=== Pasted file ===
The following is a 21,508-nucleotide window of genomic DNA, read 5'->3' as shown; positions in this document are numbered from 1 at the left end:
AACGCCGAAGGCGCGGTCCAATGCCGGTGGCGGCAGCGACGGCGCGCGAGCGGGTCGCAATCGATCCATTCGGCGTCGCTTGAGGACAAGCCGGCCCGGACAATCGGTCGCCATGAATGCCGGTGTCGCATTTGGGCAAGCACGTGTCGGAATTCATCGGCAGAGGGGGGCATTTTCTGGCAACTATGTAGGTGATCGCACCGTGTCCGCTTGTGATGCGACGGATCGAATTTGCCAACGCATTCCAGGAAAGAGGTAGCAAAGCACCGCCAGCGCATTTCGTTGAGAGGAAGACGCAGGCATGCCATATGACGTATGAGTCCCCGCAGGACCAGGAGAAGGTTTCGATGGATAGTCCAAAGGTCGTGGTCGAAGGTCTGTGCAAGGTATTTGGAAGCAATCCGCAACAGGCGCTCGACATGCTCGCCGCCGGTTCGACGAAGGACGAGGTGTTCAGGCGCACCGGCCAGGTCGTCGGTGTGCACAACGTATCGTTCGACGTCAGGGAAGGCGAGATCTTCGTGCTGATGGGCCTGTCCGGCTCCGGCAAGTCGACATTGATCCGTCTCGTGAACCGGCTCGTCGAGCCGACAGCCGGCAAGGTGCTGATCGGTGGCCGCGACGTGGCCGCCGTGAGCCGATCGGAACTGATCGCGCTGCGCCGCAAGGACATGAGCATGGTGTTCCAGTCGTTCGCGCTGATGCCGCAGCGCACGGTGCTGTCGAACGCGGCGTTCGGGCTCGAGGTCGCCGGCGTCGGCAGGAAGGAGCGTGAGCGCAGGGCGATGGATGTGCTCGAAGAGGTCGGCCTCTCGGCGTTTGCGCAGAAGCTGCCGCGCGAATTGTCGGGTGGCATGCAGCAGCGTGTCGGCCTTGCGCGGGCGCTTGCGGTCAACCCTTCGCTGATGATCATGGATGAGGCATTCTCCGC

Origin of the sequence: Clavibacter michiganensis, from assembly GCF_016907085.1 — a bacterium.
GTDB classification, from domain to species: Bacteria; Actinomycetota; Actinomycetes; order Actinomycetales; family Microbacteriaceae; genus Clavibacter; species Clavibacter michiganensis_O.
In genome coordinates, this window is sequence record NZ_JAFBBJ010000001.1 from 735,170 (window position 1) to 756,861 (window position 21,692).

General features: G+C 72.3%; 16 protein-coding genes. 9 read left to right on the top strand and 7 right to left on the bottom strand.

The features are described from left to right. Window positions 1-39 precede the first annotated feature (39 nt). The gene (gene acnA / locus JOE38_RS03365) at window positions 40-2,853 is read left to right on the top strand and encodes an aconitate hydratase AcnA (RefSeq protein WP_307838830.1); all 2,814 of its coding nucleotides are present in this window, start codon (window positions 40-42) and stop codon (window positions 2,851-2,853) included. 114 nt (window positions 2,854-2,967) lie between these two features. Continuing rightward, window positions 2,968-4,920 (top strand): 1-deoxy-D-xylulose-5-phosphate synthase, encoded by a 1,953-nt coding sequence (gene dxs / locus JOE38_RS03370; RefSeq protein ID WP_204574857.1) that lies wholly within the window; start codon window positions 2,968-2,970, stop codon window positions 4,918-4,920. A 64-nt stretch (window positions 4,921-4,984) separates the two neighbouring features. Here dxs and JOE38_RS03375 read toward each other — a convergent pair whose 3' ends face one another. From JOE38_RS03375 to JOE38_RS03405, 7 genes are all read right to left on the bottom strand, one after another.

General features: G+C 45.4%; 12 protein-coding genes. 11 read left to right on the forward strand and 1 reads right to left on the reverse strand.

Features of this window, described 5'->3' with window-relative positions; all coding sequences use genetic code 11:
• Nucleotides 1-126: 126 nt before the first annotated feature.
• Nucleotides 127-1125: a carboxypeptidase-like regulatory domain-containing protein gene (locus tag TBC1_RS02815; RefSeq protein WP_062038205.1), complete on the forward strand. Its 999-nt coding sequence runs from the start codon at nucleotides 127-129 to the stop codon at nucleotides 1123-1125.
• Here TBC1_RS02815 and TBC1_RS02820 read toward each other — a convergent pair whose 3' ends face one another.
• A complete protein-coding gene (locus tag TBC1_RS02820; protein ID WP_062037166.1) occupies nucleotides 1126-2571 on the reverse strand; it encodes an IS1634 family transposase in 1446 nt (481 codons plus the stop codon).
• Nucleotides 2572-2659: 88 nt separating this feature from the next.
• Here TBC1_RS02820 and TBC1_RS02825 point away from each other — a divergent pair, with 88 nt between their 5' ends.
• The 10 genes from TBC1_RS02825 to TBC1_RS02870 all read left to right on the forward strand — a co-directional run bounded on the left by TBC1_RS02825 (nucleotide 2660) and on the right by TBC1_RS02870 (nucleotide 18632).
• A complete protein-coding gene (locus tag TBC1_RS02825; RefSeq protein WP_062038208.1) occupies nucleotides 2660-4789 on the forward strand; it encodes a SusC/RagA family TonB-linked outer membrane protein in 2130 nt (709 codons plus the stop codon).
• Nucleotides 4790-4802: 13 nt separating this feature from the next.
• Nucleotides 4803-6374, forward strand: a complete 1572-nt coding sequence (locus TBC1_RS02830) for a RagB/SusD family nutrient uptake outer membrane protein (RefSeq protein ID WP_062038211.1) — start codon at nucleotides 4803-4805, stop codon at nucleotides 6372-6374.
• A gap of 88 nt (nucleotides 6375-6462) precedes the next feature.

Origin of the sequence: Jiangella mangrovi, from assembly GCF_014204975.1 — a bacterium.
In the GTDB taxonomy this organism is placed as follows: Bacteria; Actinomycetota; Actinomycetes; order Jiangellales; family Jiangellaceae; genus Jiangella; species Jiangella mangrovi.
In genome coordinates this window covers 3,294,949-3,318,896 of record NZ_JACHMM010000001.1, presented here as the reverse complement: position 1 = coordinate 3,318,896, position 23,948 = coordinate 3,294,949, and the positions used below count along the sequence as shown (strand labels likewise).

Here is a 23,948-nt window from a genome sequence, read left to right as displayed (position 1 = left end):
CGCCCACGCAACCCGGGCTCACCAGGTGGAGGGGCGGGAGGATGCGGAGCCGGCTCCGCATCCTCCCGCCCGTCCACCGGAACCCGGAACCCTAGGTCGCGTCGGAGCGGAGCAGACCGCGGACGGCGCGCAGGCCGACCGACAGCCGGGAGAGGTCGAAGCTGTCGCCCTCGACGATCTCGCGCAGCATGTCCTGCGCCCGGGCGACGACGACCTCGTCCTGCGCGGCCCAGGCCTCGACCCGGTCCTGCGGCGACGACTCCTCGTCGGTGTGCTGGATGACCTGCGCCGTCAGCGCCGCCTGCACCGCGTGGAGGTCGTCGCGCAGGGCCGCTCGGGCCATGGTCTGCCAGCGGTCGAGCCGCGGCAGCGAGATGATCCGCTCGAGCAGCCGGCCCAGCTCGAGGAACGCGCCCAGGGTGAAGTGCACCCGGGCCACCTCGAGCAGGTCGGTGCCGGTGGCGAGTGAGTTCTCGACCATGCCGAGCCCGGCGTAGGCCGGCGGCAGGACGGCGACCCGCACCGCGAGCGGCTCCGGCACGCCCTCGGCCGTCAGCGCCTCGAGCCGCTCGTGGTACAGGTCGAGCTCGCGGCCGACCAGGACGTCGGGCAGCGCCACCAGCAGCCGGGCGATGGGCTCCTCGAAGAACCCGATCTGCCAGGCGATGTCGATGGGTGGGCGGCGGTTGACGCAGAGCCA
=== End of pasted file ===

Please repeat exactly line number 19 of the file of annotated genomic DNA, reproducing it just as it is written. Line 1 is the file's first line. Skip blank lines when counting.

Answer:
• Nucleotides 4803-6374, forward strand: a complete 1572-nt coding sequence (locus TBC1_RS02830) for a RagB/SusD family nutrient uptake outer membrane protein (RefSeq protein ID WP_062038211.1) — start codon at nucleotides 4803-4805, stop codon at nucleotides 6372-6374.